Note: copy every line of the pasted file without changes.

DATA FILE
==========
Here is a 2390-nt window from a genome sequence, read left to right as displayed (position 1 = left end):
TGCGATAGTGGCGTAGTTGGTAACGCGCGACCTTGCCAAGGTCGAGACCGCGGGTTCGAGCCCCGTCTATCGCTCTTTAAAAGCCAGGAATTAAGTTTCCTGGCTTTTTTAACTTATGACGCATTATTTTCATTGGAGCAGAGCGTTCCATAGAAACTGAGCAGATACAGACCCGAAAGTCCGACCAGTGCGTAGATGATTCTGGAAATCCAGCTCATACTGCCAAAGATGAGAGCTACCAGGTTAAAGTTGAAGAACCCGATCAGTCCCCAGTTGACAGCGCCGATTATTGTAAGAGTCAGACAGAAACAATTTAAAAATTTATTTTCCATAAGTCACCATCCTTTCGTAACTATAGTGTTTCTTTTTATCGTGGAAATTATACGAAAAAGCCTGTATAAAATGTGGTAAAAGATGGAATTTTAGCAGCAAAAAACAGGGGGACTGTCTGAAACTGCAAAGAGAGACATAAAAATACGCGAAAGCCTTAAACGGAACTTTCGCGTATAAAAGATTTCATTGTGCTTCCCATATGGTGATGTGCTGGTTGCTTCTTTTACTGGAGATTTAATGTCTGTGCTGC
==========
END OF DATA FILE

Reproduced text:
Here is a 2390-nt window from a genome sequence, read left to right as displayed (position 1 = left end):
TGCGATAGTGGCGTAGTTGGTAACGCGCGACCTTGCCAAGGTCGAGACCGCGGGTTCGAGCCCCGTCTATCGCTCTTTAAAAGCCAGGAATTAAGTTTCCTGGCTTTTTTAACTTATGACGCATTATTTTCATTGGAGCAGAGCGTTCCATAGAAACTGAGCAGATACAGACCCGAAAGTCCGACCAGTGCGTAGATGATTCTGGAAATCCAGCTCATACTGCCAAAGATGAGAGCTACCAGGTTAAAGTTGAAGAACCCGATCAGTCCCCAGTTGACAGCGCCGATTATTGTAAGAGTCAGACAGAAACAATTTAAAAATTTATTTTCCATAAGTCACCATCCTTTCGTAACTATAGTGTTTCTTTTTATCGTGGAAATTATACGAAAAAGCCTGTATAAAATGTGGTAAAAGATGGAATTTTAGCAGCAAAAAACAGGGGGACTGTCTGAAACTGCAAAGAGAGACATAAAAATACGCGAAAGCCTTAAACGGAACTTTCGCGTATAAAAGATTTCATTGTGCTTCCCATATGGTGATGTGCTGGTTGCTTCTTTTACTGGAGATTTAATGTCTGTGCTGC